Soggy Seattle nears rainy-day record

Published: Wednesday, January 11, 2006 at 6:01 a.m.
Last Modified: Tuesday, January 10, 2006 at 10:27 p.m.
SEATTLE - Tuesday was the 23rd consecutive day of measurable rain as Seattle nears a record notable even in this city famous for its wet, gray weather.
The ground is so saturated that mudslides on Tuesday halted Amtrak service, blocked part of a major highway and chased residents out of a University of Washington fraternity annex in Seattle. No injuries were reported.
With more rain forecast over the next several days, Seattle could break a record set in 1953. The city saw 33 days in a row of measurable precipitation then - the most since the National Weather Service office started tracking rainfall here in 1931.
"Usually we have a few days of rain and one or two days of cloudy and dreary days and then it rains again, and that's the way it goes," weather service meteorologist Johnny Burg said Monday. "We're not getting our dry days in between - just having one system follow another."
A trace of rain fell Dec. 18, which doesn't count as "measurable." The real wet weather started the next day.
An additional half-inch of rain fell early Tuesday, Day 23. That's on top of nearly 18 inches that fell from October, when the weather service's "weather year" began, through Monday. It puts the city more than 2 inches above normal and well above this time last year, when the city had 11 inches.
Mudslides in at least two places halted Amtrak passenger train service early Tuesday between Vancouver, British Columbia, and Portland, Ore., officials said. Buses carried Amtrak passengers around blockages and replaced commuter trains between Seattle and Everett. It was the second disruption in the area in a week.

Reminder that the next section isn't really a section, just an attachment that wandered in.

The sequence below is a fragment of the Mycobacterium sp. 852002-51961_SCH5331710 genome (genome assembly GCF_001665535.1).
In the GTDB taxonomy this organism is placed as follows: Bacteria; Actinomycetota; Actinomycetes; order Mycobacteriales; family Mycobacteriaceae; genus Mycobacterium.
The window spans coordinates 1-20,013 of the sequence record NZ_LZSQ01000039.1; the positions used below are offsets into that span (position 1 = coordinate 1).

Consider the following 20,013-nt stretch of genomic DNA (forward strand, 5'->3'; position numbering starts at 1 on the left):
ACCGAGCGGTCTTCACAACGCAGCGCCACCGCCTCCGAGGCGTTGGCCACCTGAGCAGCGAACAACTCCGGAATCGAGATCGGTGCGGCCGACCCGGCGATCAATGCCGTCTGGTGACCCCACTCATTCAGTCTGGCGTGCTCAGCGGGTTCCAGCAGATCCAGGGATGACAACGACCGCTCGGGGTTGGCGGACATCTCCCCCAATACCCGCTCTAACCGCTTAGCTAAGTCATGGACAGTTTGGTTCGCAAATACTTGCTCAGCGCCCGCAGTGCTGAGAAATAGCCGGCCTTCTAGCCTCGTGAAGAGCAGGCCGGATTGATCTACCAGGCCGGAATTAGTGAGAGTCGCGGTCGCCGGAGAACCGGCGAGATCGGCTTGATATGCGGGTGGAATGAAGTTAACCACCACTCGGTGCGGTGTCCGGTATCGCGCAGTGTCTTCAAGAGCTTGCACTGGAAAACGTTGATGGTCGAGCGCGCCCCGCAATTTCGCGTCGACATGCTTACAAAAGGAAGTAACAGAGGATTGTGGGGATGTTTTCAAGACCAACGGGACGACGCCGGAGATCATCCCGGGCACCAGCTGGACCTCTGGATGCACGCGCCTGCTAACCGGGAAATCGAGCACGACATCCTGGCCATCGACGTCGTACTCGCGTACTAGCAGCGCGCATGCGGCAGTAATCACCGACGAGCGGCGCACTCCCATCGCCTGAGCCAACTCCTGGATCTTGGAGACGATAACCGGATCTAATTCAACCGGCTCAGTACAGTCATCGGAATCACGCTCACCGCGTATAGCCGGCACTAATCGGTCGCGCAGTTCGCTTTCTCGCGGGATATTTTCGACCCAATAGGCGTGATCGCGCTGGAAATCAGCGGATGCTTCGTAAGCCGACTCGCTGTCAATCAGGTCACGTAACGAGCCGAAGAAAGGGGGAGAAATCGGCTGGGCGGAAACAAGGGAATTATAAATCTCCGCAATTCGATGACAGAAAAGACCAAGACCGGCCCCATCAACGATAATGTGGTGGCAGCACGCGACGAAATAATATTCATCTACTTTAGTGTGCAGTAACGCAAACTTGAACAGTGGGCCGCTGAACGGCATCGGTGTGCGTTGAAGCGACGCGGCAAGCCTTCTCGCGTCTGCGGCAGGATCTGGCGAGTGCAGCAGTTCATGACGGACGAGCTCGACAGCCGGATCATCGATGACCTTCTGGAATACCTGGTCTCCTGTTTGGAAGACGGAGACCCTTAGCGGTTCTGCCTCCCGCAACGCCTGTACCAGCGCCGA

Another mudslide blocked a northbound lane on Interstate 5 in the Nisqually area, state officials said.
In Seattle, a mudslide made a retaining wall bulge at a fraternity annex north of the university. Firefighters evacuated five residents and cut electricity to the building.
It was miserable in the mountains, too. Forecasters said heavy, windblown snow in the Cascades would continue through Tuesday, with about a foot falling every 12 hours. The Olympic Mountains also were getting slammed, with 6 to 11 inches predicted every 12 hours through Tuesday afternoon.
Seattle natives often joke that it's easy to spot the tourists and transplants when it's raining because they're the ones using umbrellas.
Not Nora Bailey, who moved to Seattle from France about 10 years ago. Bailey said the rain doesn't bother her as much as the unyielding grayness.
"It's been a little depressing, but you know, what are you going to do?" the 32-year-old said as she ate at a Pike Place Market bakery.
Richard Comer, 43, who moved to Seattle from the Fresno, Calif., area four years ago, went without a raincoat Monday. Cleopatra, the pit bull-lab that kept him company, wore a yellow slicker.
"I'm getting pretty used to it, so I don't really notice it that much anymore, Comer said.
Still, Ryan Rector, who works at the Pike Place Market seafood counter, wonders if the rain is bumming people out.
"I do notice the people that come in are kind of dragging ... as opposed to when it's sunny in the summer, you know. People are always coming in laughing, smiling."
Though Seattle is famous for its rain, the city's average annual rainfall from 1970 to 2000 was 37.07 inches, compared with 49.71 inches for New York City.
--- Associated Press writer Doug Esser contributed to this report.
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